Poverty and inequality in the Gauteng City-Region
Poverty and inequality are legacies of apartheid that are proving intractable to deal with, in spite of a high level of policy concern with the two challenges, and many attempts by the post-apartheid government to eradicate poverty and reduce inequality. Why do poverty and inequality continue to be major developmental challenges in South Africa? To what extent have government efforts since 1994 contributed towards reducing poverty and inequality? With a view to knowing what provincial and local government could do to better address the issues, how do we understand the local spatial variation in those factors that constitute poverty and inequality? This major Research Report attempts to answer these questions with a focus on Gauteng, highlighting patterns, drivers and changes over time. The Report consists of three parts.
Part 1 gives an analysis of poverty and inequality from an income and expenditure perspective. The paper has two main objectives. First, it aims to provide an overview of changes in poverty and income inequality in Gauteng for the 15-year period between 1995 and 2010 as well as a critical analysis of the relationship between economic growth, poverty and inequality over this period. Second, it seeks to assess the impact of government provided social grants on income inequality and poverty in the province. The analysis utilises data on income and expenditure from Statistics South Africa (Stats SA) Income and Expenditure Surveys for 1995, 2000, 2005 and 2010. In order to ensure comparability between the respective surveys, adjusted cross-entropy weights were applied.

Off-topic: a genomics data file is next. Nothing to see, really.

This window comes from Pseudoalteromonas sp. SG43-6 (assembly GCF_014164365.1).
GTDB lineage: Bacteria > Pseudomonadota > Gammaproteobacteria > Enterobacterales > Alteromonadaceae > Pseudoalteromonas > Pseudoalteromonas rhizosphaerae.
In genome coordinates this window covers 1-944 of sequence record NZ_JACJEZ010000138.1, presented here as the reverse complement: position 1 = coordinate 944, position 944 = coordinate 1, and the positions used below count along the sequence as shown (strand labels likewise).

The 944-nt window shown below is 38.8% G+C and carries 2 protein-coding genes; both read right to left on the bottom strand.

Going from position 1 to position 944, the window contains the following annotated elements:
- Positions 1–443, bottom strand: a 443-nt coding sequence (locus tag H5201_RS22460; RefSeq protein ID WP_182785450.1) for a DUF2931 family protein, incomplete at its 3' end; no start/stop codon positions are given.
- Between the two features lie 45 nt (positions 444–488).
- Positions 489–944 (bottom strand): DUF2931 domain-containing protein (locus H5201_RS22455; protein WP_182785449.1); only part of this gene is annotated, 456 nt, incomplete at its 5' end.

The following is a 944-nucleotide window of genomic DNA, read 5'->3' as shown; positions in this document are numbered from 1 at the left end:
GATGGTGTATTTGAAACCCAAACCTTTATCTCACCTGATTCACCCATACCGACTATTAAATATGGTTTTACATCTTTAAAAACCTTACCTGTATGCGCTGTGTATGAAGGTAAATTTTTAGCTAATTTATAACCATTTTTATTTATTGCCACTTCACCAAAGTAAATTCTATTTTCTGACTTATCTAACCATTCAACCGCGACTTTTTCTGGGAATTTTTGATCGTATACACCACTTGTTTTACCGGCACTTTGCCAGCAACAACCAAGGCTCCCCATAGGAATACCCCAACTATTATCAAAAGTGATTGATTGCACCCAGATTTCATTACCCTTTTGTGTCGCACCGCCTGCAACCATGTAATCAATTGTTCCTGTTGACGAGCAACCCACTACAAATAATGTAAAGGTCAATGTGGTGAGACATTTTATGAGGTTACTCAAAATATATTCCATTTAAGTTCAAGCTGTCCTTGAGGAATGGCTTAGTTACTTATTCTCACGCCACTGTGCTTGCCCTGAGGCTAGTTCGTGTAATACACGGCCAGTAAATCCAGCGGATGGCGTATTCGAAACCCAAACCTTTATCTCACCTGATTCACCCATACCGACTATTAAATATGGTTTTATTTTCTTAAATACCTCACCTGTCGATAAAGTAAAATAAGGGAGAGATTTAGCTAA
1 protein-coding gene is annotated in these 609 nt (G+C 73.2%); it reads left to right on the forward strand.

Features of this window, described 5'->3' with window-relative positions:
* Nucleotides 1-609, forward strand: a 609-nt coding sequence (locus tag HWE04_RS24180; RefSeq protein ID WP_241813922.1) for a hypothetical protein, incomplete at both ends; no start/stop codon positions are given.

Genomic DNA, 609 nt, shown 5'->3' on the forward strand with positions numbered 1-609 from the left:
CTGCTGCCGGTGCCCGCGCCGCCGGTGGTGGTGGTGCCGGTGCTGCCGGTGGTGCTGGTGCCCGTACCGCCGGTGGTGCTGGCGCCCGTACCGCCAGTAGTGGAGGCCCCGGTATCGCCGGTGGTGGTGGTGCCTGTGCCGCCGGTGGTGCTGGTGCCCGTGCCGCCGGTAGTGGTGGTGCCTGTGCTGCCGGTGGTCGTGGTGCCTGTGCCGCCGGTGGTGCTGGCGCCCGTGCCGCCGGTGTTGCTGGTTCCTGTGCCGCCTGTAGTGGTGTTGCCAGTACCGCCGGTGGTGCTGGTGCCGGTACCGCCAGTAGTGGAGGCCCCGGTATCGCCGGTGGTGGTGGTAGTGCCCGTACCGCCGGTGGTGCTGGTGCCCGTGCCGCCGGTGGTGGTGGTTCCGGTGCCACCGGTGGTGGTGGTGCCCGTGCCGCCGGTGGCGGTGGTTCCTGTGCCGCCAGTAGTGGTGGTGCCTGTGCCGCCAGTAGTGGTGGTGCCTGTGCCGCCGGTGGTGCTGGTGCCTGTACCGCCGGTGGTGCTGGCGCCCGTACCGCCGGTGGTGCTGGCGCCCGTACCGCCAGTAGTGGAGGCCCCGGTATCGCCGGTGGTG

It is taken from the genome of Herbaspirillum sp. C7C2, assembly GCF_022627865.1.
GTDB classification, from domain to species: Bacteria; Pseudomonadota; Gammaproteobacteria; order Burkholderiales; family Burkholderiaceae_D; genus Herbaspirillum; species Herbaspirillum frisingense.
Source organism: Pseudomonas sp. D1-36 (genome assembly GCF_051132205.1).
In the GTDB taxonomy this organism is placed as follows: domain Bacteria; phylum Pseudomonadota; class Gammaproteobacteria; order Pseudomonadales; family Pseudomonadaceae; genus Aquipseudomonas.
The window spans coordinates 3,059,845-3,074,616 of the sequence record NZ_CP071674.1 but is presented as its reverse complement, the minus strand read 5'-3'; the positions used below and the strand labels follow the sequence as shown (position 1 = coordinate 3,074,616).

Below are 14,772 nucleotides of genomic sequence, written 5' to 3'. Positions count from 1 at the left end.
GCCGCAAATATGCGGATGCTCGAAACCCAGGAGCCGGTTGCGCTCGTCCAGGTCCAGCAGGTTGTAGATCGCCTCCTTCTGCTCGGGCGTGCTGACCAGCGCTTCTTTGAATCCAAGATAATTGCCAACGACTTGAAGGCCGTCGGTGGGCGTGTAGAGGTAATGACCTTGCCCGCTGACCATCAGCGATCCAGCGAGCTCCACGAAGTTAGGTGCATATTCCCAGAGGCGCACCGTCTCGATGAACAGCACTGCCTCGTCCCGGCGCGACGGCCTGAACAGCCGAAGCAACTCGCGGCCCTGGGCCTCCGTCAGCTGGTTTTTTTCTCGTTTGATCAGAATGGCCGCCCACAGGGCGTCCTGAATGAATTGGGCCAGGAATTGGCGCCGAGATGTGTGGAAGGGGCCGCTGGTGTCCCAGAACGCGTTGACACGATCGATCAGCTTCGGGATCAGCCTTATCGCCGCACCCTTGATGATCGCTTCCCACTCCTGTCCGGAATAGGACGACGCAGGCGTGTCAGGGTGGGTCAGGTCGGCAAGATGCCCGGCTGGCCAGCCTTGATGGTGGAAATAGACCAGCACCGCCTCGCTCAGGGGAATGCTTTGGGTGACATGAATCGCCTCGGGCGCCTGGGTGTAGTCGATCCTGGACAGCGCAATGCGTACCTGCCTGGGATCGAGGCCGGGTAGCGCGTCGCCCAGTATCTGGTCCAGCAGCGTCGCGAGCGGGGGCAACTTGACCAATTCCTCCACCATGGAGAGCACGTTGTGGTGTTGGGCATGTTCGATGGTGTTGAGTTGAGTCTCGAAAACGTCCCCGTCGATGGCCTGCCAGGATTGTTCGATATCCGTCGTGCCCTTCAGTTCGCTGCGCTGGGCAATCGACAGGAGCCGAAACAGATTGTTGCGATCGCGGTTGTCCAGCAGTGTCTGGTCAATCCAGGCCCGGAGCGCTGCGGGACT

Part 2 focuses on inequalities in the labour market over the period 1995-2012 using data from Stats SA's Labour Force Survey and the Quarterly Labour Force Survey. Important variables considered include race, gender and education. Particular attention is given to how these characteristics result in segmentation and discrimination in the labour market, ultimately generating income inequalities.
Part 3 uses the GCRO's Quality of Life Survey (QoL) data for 2011 and 2013 to generate a Multidimensional Poverty Index for Gauteng (GMPI). The index was developed along the same lines as the South African Multidimensional Poverty Index (SAMPI) by Stats SA and follows the Alkire-Foster method of multidimensional poverty analysis. Since 2013 QoL data can be disaggregated down to ward level, the authors were able to map results by ward and thereby show spatial variations in multidimensional poverty across the province. Small area analyses such as this provide invaluable insights that should help provincial and local government to target areas with the most need